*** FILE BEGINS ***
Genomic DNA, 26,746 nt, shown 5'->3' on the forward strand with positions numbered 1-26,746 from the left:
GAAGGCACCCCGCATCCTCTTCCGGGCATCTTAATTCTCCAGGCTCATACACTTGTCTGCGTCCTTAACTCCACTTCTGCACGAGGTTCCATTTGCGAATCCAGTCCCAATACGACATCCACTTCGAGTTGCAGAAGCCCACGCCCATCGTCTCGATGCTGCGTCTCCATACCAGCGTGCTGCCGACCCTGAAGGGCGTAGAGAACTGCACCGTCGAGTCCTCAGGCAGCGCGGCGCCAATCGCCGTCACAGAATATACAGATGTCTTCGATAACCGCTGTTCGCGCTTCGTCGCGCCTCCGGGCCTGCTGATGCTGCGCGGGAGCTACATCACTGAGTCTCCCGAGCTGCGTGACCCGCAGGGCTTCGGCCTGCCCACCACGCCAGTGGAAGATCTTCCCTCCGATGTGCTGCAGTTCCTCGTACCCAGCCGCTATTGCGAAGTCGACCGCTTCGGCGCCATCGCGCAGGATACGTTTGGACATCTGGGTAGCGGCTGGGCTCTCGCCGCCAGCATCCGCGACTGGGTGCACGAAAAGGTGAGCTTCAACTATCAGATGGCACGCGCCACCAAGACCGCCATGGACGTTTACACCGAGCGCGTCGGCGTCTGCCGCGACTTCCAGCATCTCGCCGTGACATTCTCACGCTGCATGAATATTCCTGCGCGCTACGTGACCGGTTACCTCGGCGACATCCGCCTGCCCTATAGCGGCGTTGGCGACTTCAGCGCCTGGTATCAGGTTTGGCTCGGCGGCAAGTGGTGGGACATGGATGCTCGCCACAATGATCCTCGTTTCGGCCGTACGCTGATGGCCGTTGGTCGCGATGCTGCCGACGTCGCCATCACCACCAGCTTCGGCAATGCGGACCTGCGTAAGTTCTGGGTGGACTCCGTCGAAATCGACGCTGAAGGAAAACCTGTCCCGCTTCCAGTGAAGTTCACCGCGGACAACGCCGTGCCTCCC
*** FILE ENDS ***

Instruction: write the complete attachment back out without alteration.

Genomic DNA, 26,746 nt, shown 5'->3' on the forward strand with positions numbered 1-26,746 from the left:
GAAGGCACCCCGCATCCTCTTCCGGGCATCTTAATTCTCCAGGCTCATACACTTGTCTGCGTCCTTAACTCCACTTCTGCACGAGGTTCCATTTGCGAATCCAGTCCCAATACGACATCCACTTCGAGTTGCAGAAGCCCACGCCCATCGTCTCGATGCTGCGTCTCCATACCAGCGTGCTGCCGACCCTGAAGGGCGTAGAGAACTGCACCGTCGAGTCCTCAGGCAGCGCGGCGCCAATCGCCGTCACAGAATATACAGATGTCTTCGATAACCGCTGTTCGCGCTTCGTCGCGCCTCCGGGCCTGCTGATGCTGCGCGGGAGCTACATCACTGAGTCTCCCGAGCTGCGTGACCCGCAGGGCTTCGGCCTGCCCACCACGCCAGTGGAAGATCTTCCCTCCGATGTGCTGCAGTTCCTCGTACCCAGCCGCTATTGCGAAGTCGACCGCTTCGGCGCCATCGCGCAGGATACGTTTGGACATCTGGGTAGCGGCTGGGCTCTCGCCGCCAGCATCCGCGACTGGGTGCACGAAAAGGTGAGCTTCAACTATCAGATGGCACGCGCCACCAAGACCGCCATGGACGTTTACACCGAGCGCGTCGGCGTCTGCCGCGACTTCCAGCATCTCGCCGTGACATTCTCACGCTGCATGAATATTCCTGCGCGCTACGTGACCGGTTACCTCGGCGACATCCGCCTGCCCTATAGCGGCGTTGGCGACTTCAGCGCCTGGTATCAGGTTTGGCTCGGCGGCAAGTGGTGGGACATGGATGCTCGCCACAATGATCCTCGTTTCGGCCGTACGCTGATGGCCGTTGGTCGCGATGCTGCCGACGTCGCCATCACCACCAGCTTCGGCAATGCGGACCTGCGTAAGTTCTGGGTGGACTCCGTCGAAATCGACGCTGAAGGAAAACCTGTCCCGCTTCCAGTGAAGTTCACCGCGGACAACGCCGTGCCTCCC